Not long ago, the New Zealand Financial Markets Authority, also known as the FMA, published a commentary on initial coin offerings (ICOs) and digital currency services.
In its statement, the financial regulator declared that the economic substance of a given ICO, alongside a few other characteristics, can determine whether it is a financial product or not. The report proceeded to explain how ICOs can variously fall under the scope of managed investment products, debt securities, derivatives, equity securities, and the like. Therefore, companies holding such crowdfunding campaigns may have to fulfill certain regulatory requirements moving forward.
All tokens and digital currencies are securities
The agency further remarked:
All tokens or cryptocurrencies are securities under the FMC Act [Financial Markets Conduct Act 2013] – even those that are not financial products. A security is any arrangement or facility that has, or is intended to have, the effect of a person making an investment or managing a financial risk.
What’s more, the regulator stated that all businesses offering financial services related to digital currencies – think wallets, brokers, and exchanges – must comply with a law known as the Financial Service Providers Act of 2008. If a particular digital currency is not defined as a financial product, then associated businesses will need to comply with relevant trade regulations, as per the Fair Trading Act.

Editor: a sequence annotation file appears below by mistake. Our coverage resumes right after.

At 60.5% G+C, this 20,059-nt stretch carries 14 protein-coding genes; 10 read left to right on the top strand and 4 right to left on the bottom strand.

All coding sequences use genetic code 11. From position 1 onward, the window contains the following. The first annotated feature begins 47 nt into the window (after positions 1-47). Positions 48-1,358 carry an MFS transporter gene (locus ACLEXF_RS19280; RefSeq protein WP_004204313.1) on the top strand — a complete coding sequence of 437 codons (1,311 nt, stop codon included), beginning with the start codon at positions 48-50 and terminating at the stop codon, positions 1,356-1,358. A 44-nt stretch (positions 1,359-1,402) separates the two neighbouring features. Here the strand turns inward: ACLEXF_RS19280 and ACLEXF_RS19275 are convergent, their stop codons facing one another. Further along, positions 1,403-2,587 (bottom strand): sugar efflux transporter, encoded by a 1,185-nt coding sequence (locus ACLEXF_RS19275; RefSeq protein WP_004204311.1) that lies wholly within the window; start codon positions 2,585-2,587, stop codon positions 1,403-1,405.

The FMA also commented that at this time, most of the online exchanges operating in New Zealand have no licenses and aren’t regulated. Therefore, if something were to go wrong, investors would have no legal recourse to recover their investment capital.
However, these statements lead us to believe that New Zealand is not actually planning to create any legislative framework for digital currencies and related services anytime soon. Some observers believe that the FMA wishes to inform the public that the organization takes no responsibility whatsoever should things go wrong.
Based on these points, what are your thoughts on the New Zealand FMA’s statements? Let us know in the comments.